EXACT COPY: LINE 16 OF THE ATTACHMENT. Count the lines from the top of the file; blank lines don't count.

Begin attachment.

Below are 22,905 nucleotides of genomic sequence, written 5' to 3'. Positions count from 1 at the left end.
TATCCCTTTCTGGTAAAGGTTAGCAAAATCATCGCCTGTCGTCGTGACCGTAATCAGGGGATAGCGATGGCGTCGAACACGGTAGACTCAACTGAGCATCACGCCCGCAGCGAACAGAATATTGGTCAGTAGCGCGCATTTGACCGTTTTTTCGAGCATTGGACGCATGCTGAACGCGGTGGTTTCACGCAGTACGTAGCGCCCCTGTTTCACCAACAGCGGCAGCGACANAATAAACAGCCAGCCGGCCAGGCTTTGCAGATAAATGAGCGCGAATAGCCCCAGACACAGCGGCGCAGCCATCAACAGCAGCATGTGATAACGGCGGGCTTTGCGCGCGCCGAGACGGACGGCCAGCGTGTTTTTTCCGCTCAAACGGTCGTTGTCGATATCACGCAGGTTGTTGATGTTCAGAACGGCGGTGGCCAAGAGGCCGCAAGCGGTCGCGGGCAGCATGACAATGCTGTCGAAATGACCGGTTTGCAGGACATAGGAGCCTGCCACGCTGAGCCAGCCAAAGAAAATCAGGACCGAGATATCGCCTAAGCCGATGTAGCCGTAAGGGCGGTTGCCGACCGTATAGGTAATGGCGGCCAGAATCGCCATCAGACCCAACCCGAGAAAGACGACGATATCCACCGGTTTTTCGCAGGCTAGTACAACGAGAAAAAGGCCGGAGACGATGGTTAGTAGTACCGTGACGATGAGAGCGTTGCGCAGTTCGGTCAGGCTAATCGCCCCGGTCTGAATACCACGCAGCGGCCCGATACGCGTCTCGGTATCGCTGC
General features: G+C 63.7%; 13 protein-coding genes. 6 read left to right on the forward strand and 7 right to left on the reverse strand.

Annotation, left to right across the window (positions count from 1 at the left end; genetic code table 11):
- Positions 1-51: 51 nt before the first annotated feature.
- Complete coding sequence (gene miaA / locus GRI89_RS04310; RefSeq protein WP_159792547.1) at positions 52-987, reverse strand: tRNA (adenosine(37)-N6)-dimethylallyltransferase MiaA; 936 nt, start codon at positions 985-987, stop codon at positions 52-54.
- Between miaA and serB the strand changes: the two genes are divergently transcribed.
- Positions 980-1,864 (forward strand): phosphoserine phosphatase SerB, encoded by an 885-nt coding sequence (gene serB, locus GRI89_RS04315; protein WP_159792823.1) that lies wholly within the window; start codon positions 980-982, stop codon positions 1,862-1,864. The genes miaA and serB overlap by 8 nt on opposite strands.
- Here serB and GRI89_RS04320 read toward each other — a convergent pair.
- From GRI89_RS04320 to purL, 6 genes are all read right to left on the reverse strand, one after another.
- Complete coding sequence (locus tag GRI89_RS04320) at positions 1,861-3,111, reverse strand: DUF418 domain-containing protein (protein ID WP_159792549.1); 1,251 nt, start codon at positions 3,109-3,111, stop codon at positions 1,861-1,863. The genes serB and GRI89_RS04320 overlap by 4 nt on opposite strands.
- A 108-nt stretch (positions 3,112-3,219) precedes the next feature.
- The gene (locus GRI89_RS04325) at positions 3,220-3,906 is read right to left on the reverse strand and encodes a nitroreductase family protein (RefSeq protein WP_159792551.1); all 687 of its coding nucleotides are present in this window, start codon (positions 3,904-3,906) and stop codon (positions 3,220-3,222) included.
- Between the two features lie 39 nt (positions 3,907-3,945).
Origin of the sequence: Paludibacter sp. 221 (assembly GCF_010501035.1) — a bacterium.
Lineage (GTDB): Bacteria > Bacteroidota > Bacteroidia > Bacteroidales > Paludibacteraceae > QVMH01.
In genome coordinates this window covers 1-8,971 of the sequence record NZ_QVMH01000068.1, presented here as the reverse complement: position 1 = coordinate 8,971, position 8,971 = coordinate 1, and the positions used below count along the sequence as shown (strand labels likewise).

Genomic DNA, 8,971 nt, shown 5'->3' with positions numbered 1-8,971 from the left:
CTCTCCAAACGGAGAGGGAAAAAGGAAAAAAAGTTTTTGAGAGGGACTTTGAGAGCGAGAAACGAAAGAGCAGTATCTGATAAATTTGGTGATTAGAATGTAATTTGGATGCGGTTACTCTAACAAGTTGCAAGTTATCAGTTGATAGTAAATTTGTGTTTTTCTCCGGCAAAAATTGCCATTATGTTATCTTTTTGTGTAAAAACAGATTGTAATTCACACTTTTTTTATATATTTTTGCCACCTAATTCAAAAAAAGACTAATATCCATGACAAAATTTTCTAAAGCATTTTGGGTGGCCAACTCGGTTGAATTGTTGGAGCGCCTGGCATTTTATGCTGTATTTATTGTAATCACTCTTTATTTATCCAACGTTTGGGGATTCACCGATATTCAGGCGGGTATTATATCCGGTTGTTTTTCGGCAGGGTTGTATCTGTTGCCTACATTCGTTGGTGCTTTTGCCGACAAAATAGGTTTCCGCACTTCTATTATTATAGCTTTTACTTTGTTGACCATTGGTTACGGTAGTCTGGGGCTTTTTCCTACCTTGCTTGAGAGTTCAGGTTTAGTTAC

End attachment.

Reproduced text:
Lineage (GTDB): Bacteria > Bacteroidota > Bacteroidia > Bacteroidales > Paludibacteraceae > QVMH01.